Nevertheless, the next 10 minutes brought a further eight or nine appearances and one stunning breach - where the dolphin leaps entirely out of the water for a moment. Unlike the theme park dolphins, which are trained to perform the move for rewards, it's believed wild ones do it to stun prey or shake something from their bodies. Lightning fast, they darted and dived.

Michelle Luk (left) and Wong Yun-kang in Tai O helps introduce and explain the Chinese white dolphins.
Photo: Lauren James/SCMP

It was hard to see how WWF's tours could compete with the more intrusive vessels that brought the creatures within the range of selfie-hunters. Back at the dock, Wong answered questions from reporters keen to know why he'd wanted to work with the charity. The economic benefits aren't clear yet, he pondered, adding that it's still difficult to see the dolphins even when chasing them - no tour operator can guarantee seeing them each trip.

Once a fisherman, he swapped diminishing returns for a stake in the village's healthy tourism industry. That was 10 years ago, but since then he's noticed a change. "They were pests, known locally as 'black taboo white taboo'," he said. "Fishermen would catch fish and dolphins would come close. Now there are fewer fish and fewer dolphins."

Before linking with WWF, he wasn't aware of the dangers of getting too close to dolphins with noisy engines. Now, he recognises the positive impact of having a code of conduct as well as interpreters on board to discuss both the Tai O heritage and marine conservation.

"It doesn't help that the government barely considers how to preserve species," says Luk. "We want a well-managed plan for conservation and an extension to the small area by the airport that has been designated as protected.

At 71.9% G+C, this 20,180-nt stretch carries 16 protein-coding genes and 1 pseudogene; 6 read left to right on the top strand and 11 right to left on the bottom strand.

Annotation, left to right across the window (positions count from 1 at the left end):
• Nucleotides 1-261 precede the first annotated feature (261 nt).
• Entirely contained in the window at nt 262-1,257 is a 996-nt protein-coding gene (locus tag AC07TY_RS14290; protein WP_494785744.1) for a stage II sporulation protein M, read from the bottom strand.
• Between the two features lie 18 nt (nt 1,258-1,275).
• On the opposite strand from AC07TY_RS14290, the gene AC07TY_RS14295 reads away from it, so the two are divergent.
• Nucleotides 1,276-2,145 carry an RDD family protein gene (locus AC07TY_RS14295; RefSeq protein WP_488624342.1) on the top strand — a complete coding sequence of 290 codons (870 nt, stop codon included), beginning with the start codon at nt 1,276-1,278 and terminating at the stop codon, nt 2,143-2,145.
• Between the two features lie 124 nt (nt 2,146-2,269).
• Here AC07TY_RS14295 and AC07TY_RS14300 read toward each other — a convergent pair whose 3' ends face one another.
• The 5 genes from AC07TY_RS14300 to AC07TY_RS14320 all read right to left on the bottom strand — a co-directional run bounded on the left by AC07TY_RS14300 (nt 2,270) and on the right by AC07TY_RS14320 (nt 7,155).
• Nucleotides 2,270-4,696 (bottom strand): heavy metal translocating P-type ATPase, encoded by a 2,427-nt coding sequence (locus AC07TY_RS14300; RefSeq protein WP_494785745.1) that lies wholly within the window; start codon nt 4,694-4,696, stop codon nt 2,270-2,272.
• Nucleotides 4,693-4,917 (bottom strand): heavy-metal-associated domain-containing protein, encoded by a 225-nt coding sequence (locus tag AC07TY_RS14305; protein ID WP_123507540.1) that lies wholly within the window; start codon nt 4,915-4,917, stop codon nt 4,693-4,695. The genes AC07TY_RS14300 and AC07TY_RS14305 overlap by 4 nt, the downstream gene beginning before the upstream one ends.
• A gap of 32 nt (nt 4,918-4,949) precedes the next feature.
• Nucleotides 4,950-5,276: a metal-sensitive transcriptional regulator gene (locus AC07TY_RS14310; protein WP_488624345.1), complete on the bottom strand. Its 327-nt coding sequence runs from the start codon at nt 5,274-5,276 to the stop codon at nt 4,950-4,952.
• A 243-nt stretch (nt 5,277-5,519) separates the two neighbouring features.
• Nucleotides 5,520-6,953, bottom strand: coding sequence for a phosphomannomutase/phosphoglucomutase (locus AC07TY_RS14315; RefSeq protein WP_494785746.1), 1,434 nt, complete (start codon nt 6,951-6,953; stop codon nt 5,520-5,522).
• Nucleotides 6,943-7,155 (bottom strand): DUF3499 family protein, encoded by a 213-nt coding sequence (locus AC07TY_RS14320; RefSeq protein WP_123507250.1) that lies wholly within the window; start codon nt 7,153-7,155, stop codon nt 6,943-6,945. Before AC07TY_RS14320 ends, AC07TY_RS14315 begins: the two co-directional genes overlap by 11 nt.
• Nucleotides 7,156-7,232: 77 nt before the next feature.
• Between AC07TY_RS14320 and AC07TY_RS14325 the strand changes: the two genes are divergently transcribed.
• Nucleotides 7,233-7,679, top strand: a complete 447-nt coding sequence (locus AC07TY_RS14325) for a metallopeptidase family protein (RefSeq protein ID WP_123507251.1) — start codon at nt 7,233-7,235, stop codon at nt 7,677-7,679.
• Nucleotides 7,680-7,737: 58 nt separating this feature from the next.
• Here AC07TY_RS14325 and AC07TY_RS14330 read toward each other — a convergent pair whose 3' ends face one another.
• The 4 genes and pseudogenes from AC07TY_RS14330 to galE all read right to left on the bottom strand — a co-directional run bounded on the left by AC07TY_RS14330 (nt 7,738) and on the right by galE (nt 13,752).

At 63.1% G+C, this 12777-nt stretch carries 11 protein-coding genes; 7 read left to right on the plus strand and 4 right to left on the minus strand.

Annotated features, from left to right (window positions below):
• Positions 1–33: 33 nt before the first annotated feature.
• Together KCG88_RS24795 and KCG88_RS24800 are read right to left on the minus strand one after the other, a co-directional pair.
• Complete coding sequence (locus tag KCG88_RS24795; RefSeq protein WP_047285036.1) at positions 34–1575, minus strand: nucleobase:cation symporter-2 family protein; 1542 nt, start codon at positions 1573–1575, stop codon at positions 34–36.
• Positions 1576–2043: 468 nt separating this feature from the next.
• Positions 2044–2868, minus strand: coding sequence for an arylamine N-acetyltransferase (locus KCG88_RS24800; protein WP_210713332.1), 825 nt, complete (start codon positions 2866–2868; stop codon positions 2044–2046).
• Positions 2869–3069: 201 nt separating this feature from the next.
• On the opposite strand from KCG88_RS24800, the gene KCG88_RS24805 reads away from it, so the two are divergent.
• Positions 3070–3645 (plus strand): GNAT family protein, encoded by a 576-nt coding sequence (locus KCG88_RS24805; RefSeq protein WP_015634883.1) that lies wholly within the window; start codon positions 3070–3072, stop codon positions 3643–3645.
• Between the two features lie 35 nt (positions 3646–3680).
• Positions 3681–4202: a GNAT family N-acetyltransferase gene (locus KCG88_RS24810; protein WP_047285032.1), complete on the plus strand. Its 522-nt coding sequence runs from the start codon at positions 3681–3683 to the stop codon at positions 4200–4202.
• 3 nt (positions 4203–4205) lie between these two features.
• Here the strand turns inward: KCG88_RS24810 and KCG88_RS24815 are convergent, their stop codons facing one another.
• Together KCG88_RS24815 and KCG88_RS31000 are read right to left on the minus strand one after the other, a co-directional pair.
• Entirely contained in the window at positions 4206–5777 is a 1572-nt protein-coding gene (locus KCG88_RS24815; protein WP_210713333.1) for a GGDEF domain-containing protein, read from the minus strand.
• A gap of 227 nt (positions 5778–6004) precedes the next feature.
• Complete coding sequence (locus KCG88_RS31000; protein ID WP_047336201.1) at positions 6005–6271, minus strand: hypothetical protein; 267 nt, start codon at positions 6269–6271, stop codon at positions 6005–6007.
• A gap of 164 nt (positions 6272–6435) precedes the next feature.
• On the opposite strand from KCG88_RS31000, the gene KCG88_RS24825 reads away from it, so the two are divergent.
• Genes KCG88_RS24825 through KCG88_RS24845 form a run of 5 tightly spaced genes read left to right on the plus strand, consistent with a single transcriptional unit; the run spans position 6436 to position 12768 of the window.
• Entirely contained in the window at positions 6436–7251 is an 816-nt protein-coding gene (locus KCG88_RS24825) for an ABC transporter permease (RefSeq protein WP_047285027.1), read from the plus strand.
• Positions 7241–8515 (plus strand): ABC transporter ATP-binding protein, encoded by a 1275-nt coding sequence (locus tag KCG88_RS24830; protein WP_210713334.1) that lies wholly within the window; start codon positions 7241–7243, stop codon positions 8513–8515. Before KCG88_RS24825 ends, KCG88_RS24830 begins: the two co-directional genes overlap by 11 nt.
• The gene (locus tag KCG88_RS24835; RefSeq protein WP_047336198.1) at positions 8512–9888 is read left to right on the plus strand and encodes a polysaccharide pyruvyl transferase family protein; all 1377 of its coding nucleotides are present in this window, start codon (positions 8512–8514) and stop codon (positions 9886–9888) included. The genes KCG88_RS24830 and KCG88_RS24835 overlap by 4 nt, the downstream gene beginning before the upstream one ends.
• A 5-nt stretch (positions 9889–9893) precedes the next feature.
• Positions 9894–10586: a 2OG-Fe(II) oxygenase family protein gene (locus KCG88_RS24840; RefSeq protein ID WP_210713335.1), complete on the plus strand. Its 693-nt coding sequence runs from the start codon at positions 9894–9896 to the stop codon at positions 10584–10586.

"But if the plan for the third runway goes ahead, the effects of construction and reclamation could be detrimental. With fewer dolphins, or none at all, the chain could collapse."

But what can the public do to help? "Show they're passionate about saving dolphins," she says. "Support WWF-led tours, use social media to urge the government to take action. Don't stay neutral."

So next time you get the chance, make sure you get to see a dolphin - real, wild, and free. They may be gone by the time you're an adult.

The WWF will be running their interpreter-guided tours every weekend until October.

This article appeared in the Young Post print edition as
Living pink, wild and free

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3 Comments

Maria Sandu

15:41pm

They really are amazing! I went tho a dolphin show once and they are so smart and cute. I will definitely go to see them again! http://****hotellist.ro/blog/author/caty/

Amy Green

19:46pm

There are many reasons why the Chinese white dolphin (Sousa chinensis) is beloved by the Hong Kong people. At the top of the list: its pink colouring and its friendly nature.

The Chinese white dolphin was first recorded in local waters as early as the 1600s. The dolphins’ habitat spans the Pearl River Estuary, and is closely associated with the estuarine mixing zone between the river and the ocean.